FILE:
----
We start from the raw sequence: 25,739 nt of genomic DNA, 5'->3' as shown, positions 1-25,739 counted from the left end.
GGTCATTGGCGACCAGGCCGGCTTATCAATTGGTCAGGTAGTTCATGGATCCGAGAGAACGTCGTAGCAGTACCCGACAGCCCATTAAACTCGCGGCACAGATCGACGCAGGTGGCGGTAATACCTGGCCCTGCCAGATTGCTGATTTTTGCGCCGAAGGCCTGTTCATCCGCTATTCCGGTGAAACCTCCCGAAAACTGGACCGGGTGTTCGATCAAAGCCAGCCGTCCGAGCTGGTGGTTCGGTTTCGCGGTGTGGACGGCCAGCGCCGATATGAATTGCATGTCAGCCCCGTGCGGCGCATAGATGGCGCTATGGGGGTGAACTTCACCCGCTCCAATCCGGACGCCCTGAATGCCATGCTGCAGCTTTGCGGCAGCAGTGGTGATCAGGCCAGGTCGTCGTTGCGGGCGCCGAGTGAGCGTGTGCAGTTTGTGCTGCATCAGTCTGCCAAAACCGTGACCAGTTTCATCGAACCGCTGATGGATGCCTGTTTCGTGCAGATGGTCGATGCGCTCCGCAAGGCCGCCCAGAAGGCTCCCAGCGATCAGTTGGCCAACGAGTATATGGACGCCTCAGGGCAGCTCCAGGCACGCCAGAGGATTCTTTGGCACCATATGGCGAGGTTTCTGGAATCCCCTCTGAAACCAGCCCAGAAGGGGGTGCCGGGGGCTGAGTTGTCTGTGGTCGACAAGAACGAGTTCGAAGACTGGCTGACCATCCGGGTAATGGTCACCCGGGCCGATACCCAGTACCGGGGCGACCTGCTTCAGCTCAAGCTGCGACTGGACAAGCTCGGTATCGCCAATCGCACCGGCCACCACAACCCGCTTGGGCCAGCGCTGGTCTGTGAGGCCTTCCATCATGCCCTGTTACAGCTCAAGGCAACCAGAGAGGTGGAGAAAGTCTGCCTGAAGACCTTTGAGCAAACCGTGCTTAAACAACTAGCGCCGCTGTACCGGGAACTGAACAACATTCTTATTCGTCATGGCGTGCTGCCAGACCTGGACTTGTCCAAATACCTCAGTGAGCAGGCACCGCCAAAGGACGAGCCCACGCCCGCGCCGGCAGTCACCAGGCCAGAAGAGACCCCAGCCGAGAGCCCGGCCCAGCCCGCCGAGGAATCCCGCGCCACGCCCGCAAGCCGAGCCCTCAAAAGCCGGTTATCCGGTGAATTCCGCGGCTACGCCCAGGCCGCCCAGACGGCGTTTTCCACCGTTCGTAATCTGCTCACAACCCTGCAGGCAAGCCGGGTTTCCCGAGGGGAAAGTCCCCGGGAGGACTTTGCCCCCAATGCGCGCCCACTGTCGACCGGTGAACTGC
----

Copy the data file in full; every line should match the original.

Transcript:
We start from the raw sequence: 25,739 nt of genomic DNA, 5'->3' as shown, positions 1-25,739 counted from the left end.
GGTCATTGGCGACCAGGCCGGCTTATCAATTGGTCAGGTAGTTCATGGATCCGAGAGAACGTCGTAGCAGTACCCGACAGCCCATTAAACTCGCGGCACAGATCGACGCAGGTGGCGGTAATACCTGGCCCTGCCAGATTGCTGATTTTTGCGCCGAAGGCCTGTTCATCCGCTATTCCGGTGAAACCTCCCGAAAACTGGACCGGGTGTTCGATCAAAGCCAGCCGTCCGAGCTGGTGGTTCGGTTTCGCGGTGTGGACGGCCAGCGCCGATATGAATTGCATGTCAGCCCCGTGCGGCGCATAGATGGCGCTATGGGGGTGAACTTCACCCGCTCCAATCCGGACGCCCTGAATGCCATGCTGCAGCTTTGCGGCAGCAGTGGTGATCAGGCCAGGTCGTCGTTGCGGGCGCCGAGTGAGCGTGTGCAGTTTGTGCTGCATCAGTCTGCCAAAACCGTGACCAGTTTCATCGAACCGCTGATGGATGCCTGTTTCGTGCAGATGGTCGATGCGCTCCGCAAGGCCGCCCAGAAGGCTCCCAGCGATCAGTTGGCCAACGAGTATATGGACGCCTCAGGGCAGCTCCAGGCACGCCAGAGGATTCTTTGGCACCATATGGCGAGGTTTCTGGAATCCCCTCTGAAACCAGCCCAGAAGGGGGTGCCGGGGGCTGAGTTGTCTGTGGTCGACAAGAACGAGTTCGAAGACTGGCTGACCATCCGGGTAATGGTCACCCGGGCCGATACCCAGTACCGGGGCGACCTGCTTCAGCTCAAGCTGCGACTGGACAAGCTCGGTATCGCCAATCGCACCGGCCACCACAACCCGCTTGGGCCAGCGCTGGTCTGTGAGGCCTTCCATCATGCCCTGTTACAGCTCAAGGCAACCAGAGAGGTGGAGAAAGTCTGCCTGAAGACCTTTGAGCAAACCGTGCTTAAACAACTAGCGCCGCTGTACCGGGAACTGAACAACATTCTTATTCGTCATGGCGTGCTGCCAGACCTGGACTTGTCCAAATACCTCAGTGAGCAGGCACCGCCAAAGGACGAGCCCACGCCCGCGCCGGCAGTCACCAGGCCAGAAGAGACCCCAGCCGAGAGCCCGGCCCAGCCCGCCGAGGAATCCCGCGCCACGCCCGCAAGCCGAGCCCTCAAAAGCCGGTTATCCGGTGAATTCCGCGGCTACGCCCAGGCCGCCCAGACGGCGTTTTCCACCGTTCGTAATCTGCTCACAACCCTGCAGGCAAGCCGGGTTTCCCGAGGGGAAAGTCCCCGGGAGGACTTTGCCCCCAATGCGCGCCCACTGTCGACCGGTGAACTGC